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How far do we want to go back with this? Is Istanbul built on stolen land? Is Danzig (Gdansk) built on stolen land? How many of the cities in the United Kingdom that were Roman colonies were built on stolen land? The original inhabitants of what is now Japan were peoples with prehistoric origins from Siberia and the eastern part of what is now Russia - they were an indigenous people who looked more like the Tatars and Cossacks of the Central Asian mainland than the East Asians who eventually displaced them and established a culture and language based on ancient China. Is Japan built on stolen land?

How far back do we want to go with this concept? And how productive is it to actually accomplishing anything?
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Old 03-22-2019, 12:28 PM
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The entire history of the Human race is one of migration. If you don't know that, you're completely ignorant of history and facts.

The Vandals were in Poland when the Romans first became aware of them. They migrated to Spain and then to northern Africa (Tunisia, Libya), Sicily and Corsica during Roman times.

The ancestors of the American natives came over the Bering Sea from Siberia.

People move. Even now, groups are still migrating, moving, splitting, etc.

The Lakota/Dakota/Nakota (Sioux) started out in the lower Mississippi and migrated to the Ohio region before moving into Minnesota, Wisconsin and the Dakotas. Then they were pressed south and westward by migrating Ojibwe, who had moved into the region after migrating across the top of the Great Lakes from the east. None of them were 'always' in the areas they were when the white man arrived.

Hell, the Aztecs moved into central Mexico from the north.

In Roman times, several Celtic tribes in what is now Switzerland decided to migrate to northern France. The Romans didn't like this idea, waged war on them, killed many of them and forced them to move back. The Celts bemoaned the idea of being tied to the land - being stuck in one geographic area.


Bad things happened to local peoples every single time someone else decided to move into the neighborhood. They were forced out, they were killed, they were dominated and absorbed. Hell, by the time the Vandals reached Tunisia, probably less than half the "Vandals" were Vandals. They had absorbed and integrated other groups along the way. Just as I'm sure happened many times with various north American groups.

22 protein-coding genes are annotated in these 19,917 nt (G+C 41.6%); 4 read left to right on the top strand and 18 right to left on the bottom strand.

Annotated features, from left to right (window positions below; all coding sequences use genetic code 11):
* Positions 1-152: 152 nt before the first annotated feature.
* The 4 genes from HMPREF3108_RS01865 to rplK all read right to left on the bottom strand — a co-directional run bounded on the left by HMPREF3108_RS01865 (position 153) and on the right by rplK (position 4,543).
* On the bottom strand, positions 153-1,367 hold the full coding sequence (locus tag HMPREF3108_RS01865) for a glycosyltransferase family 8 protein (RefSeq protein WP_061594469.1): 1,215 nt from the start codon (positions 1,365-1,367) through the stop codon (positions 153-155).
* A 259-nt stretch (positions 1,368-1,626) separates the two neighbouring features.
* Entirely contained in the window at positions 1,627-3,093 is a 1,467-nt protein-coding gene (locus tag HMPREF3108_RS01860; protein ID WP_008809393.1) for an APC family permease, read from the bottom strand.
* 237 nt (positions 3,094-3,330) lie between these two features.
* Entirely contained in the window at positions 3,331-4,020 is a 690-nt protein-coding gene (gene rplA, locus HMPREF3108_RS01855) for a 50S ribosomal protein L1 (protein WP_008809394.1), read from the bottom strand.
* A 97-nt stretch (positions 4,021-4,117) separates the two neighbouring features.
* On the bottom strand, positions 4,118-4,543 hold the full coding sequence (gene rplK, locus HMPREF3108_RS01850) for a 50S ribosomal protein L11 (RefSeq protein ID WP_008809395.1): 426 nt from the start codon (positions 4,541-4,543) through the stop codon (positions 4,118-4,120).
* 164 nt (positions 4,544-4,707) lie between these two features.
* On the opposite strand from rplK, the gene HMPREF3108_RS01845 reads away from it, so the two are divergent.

So did European groups 'steal' the land by migrating in? Yes. Is this some unconscionable crime that only European white people are guilty of? Oh hell no. It is a fact of Human existence.

The real question is what we do now, since we cannot change the past.
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Old 03-22-2019, 12:30 PM
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I vote "yes", but most other places were built on "stolen land" too. Pretty much every scrap of dirt on earth has been taken from one group by another group with force or the threat of force at some point in history. Canada? Stolen land. Australia? Stolen land. China? Stolen land. England? Stolen land.

ETA: ninja'd by Chimera and Lamoral

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Old 03-22-2019, 12:30 PM
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Hawaii would be the only state that qualified as they wanted to join.
Yeah, not so much. The native Hawaiians were for the most part not particularly interested, which is one of the main reasons why a coup by pro-annexation white planters was successfully launched in 1893( the other was to preserve the elite constitutional status enjoyed by the colonists over the natives that had been established by force several years earlier and that was being threatened with being overturned ). The annexation that proceeded in 1898 was only voluntary in the sense that a bunch of usurping colonists were fully on board with it.
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Old 03-22-2019, 12:38 PM
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"Well, everyone else was doing it too" is seldom a good defense when the teacher catches you misbehaving. Be that as it may, the conquest of lands was ordinary political behavior over most the planet for millennia, and it remains to be fully established that we now live in a post-conquering era, an era where the nations and cultures of the world have truly agreed that it's bad form to go around taking over other folks' living spaces and resources by force.